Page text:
by Tracy Johnson
I have to pass this along. It’s a hilarious job description for a program director. Some of it is dated, but it’s still quite funny.
At the root of comedy is truth. Mix in exaggeration, and presto! A masterpiece. Of course, I love program directors. I was a PD for many years. But you must admit this is pretty funny.
Still, why does it seem like this was written by an air personality?
Here’s the description of a program director.
So, a Program Director, huh? Don’t the announcers just come on and say what they want? Not quite.
The Program Director is a person at a radio station responsible for “directing programming”.
Program directing usually begins at 10 a.m. The PD strolls in with a steaming Grande Mocha Cappuccino Latte which he actually got free through a station trade with a local coffee shop. Or, he traded concert tickets for it.
Radio stations sometimes trade advertising for products or services. In this case, the PD is taking advantage of the coffee trade set up by a former (sleazy) account executive a year ago. Everyone forgot about it, except the PD. They have keen skills like that.
The station probably owes Starbucks $22,800 dollars in ads because the PD has been mooching and the account executive was fired 6 months ago. But nobody is keeping track.
“It’s all good,” says the PD.
Beware of Program Directors who use that phrase.
Nothing is ever “all good” when somebody tells you it is – especially at a radio station. When a PD tells you “It’s all good,” he is really saying, “I’m ignoring the bad stuff because my latte is getting cold.” That’s not a bad thing. It keeps everyone positive and upbeat.
Program Directors hire and fire the people on-the-air. Just like boats, the best and worst day in a DJ’s life is the day he gets a new job from his Program Director and the day the DJ is canned and finally gets rid of the PD who hired him.
Most Program Directors can spot great talent. They have a sixth sense for it.
Unfortunately, once the talent is hired, most PDs also have another core skill: annoying the crap out of them over stupid, picky, meaningless issues which eventually force already unstable personalities to fantasize about a murder-suicide, involving (and starting with) the Program Director.
Sometimes the Program Director is also Music Director. That’s called wearing two hats. Unfortunately, no one can afford two hats. It was cut out of the station’s budget, which is where record companies come in.
Record companies provide gifts to PDs like hats and other promotional materials including concert tickets, trips for listeners, t-shirts, etc. It used to be cash, cocaine, and hookers but government regulation kind of screwed that up.
Now, everything a Program Director receives has to be disclosed. Because the PD’s boss, the General Manager, wants to make sure he gets his cut.
I’m kidding. Disclosure occurs because the government doesn’t want a radio station making back room deals and promising to play crappy songs in return for anything of value.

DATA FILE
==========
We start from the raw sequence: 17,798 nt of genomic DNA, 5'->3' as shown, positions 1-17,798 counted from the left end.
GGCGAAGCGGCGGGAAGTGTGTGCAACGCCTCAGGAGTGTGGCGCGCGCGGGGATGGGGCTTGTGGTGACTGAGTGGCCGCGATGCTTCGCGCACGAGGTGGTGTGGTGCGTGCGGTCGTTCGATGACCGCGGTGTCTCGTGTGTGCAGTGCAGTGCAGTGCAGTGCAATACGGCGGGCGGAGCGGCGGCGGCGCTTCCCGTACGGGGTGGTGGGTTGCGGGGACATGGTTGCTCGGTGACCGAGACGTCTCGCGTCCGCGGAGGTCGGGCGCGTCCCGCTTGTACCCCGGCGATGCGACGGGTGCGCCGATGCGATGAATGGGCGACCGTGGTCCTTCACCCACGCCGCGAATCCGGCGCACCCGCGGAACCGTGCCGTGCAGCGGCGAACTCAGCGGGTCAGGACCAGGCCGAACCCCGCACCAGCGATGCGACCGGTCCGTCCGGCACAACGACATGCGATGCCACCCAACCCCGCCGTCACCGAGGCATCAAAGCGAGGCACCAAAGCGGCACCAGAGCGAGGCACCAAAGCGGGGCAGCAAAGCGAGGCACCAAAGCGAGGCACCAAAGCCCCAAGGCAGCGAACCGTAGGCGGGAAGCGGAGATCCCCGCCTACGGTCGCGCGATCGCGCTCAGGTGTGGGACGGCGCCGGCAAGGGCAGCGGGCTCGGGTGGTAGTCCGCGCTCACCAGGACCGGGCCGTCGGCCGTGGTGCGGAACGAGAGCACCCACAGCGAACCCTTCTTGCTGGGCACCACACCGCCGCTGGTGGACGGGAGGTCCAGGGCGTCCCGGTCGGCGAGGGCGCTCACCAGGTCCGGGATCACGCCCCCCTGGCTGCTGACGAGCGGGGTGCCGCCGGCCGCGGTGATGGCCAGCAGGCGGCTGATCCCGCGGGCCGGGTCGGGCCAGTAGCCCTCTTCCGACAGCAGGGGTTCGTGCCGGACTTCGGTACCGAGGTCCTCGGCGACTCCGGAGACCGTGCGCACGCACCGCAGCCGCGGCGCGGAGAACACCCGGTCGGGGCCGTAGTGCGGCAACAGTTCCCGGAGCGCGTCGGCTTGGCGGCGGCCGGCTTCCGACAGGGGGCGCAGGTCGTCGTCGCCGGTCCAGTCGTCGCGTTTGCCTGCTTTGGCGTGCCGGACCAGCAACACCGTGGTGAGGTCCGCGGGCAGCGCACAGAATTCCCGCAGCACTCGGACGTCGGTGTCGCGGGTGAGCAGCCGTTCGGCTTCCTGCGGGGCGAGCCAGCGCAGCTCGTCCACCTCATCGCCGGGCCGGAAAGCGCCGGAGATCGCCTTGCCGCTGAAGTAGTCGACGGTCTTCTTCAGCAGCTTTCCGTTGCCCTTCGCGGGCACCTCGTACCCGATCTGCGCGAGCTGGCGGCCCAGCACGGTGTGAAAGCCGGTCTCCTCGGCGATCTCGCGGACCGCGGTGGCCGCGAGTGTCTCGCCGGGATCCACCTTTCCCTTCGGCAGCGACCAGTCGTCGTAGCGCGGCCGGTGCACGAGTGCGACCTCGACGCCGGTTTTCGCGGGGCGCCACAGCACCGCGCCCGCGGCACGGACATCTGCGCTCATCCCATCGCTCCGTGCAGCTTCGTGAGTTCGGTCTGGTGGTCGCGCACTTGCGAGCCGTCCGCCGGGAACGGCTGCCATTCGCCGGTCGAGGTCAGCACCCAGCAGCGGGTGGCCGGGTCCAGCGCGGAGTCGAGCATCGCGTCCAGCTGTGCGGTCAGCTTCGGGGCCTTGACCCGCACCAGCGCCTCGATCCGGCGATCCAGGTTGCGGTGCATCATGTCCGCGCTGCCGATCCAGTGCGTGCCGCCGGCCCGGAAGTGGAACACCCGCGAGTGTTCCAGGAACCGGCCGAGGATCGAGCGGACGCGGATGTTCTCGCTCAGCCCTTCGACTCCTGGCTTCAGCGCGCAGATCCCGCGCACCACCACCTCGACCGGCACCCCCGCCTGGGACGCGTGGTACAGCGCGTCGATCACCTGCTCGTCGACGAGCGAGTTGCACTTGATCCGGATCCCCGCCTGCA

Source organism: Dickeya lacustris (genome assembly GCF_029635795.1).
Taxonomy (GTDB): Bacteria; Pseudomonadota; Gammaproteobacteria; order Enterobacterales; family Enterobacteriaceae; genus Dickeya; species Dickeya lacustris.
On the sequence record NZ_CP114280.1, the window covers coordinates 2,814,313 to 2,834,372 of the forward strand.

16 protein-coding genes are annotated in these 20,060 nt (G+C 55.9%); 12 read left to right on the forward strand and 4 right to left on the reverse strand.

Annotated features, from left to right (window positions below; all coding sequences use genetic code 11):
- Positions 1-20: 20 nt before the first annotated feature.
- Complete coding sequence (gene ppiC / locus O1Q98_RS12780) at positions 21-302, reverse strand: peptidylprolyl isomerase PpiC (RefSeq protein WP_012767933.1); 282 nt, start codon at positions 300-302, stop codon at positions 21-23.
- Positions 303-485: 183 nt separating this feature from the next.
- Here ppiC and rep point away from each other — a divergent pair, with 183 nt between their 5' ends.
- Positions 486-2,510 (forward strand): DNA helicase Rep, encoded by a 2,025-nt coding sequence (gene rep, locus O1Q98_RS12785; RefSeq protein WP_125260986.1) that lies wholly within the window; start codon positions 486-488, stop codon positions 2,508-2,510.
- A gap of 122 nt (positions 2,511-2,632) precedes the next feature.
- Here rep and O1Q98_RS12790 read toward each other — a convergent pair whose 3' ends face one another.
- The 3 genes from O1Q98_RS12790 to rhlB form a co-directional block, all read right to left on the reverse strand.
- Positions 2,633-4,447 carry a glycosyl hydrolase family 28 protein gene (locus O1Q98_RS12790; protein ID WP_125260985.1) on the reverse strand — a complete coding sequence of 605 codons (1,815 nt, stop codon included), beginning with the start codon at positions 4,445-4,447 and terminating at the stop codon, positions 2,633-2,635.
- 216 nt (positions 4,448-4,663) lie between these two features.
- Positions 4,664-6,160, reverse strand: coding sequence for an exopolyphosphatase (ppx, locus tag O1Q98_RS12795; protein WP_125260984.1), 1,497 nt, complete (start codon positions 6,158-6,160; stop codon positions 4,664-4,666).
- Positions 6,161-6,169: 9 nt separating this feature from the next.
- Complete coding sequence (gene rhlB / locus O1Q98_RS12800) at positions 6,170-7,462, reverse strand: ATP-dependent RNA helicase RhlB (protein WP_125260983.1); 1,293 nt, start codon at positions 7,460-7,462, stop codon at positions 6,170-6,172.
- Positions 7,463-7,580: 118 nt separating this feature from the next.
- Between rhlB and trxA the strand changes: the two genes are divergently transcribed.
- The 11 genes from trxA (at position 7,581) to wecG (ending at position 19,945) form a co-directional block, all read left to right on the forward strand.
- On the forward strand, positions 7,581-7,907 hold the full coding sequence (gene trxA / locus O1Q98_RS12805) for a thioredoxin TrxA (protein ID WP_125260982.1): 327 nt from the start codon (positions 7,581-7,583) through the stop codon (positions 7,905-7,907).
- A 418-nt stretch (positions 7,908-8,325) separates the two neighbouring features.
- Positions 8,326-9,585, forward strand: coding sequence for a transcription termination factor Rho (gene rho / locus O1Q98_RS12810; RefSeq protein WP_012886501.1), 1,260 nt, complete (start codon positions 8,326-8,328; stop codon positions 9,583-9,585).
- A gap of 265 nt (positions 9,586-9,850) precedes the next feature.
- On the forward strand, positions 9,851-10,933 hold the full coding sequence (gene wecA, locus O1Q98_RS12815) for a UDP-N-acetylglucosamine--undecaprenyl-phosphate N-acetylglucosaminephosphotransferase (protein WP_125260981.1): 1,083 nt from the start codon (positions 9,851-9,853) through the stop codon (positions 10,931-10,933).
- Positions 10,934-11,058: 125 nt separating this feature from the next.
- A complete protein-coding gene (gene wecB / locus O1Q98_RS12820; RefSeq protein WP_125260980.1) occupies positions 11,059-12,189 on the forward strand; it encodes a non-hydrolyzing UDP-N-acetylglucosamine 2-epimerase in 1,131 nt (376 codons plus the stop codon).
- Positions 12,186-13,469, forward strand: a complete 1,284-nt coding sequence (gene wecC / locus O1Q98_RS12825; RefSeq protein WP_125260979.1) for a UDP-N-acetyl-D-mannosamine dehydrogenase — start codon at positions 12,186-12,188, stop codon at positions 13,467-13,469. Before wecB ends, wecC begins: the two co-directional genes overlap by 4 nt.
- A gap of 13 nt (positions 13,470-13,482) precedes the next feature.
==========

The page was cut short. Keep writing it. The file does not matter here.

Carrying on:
Well, unless the public knows. In the good old days, radio had Payola (See “cash, cocaine, and hookers” above). That was great because the DJs and Program Directors were able to make a decent living by taking bribes and playing the record company’s crappy songs.
Governments finally stepped in and cleaned all that up. Today, a DJ or PD can still make a decent living by taking a bribe and playing a song but only if they disclose it to listeners.
It seems the only folks who can legally take Payola anymore are the politicians who stepped in to clean up the radio industry. Of course, they don’t call it Payola. They call it “campaign contributions” or “lobbyist gifts”.
By the way: what’s the difference between a seedy record promoter and a lobbyist? You can trust the seedy record promoter. Wait, there is no difference.
Anyway, back to the Program Director. Besides directing programming and maybe overseeing music, the PD has to go to lunch every day – usually with the guy who does the afternoon show. It is embarrassing when the bill arrives because the PD is never sure whether to offer to pay the bill with another station trade or let the afternoon DJ pay with the money he made by illegally selling station stuff on eBay.
As you can see, being a PD is a day full of hard decisions.
Sometime in the afternoon, the Program Director might have to take a meeting. He will bring in a yellow legal pad and pen but seldom write anything down. This is because anyone with ideas will usually offer to “forward” the info to the PD.
At the end of the day, the Program Director hangs around long enough to make sure the General Manager leaves before he does. This paints the Program Director in a positive light and suggests he’s working himself to the bone. (This tactic also works in other professions.)
Sometimes he has to wear a third hat and do a show on-the-air. He will often use a pseudonym because the last thing the PD wants is for listeners to know that the idiot on the air is also the idiot who is doing the program directing.
Most Program Directors have offices with signed memorabilia from rock stars. Nothing says success like a framed jockstrap with Kid Rock’s signature on it.
Oh yeah, and Program Directors do not look like Andy Travis from the old TV sitcom WKRP in Cincinnati.
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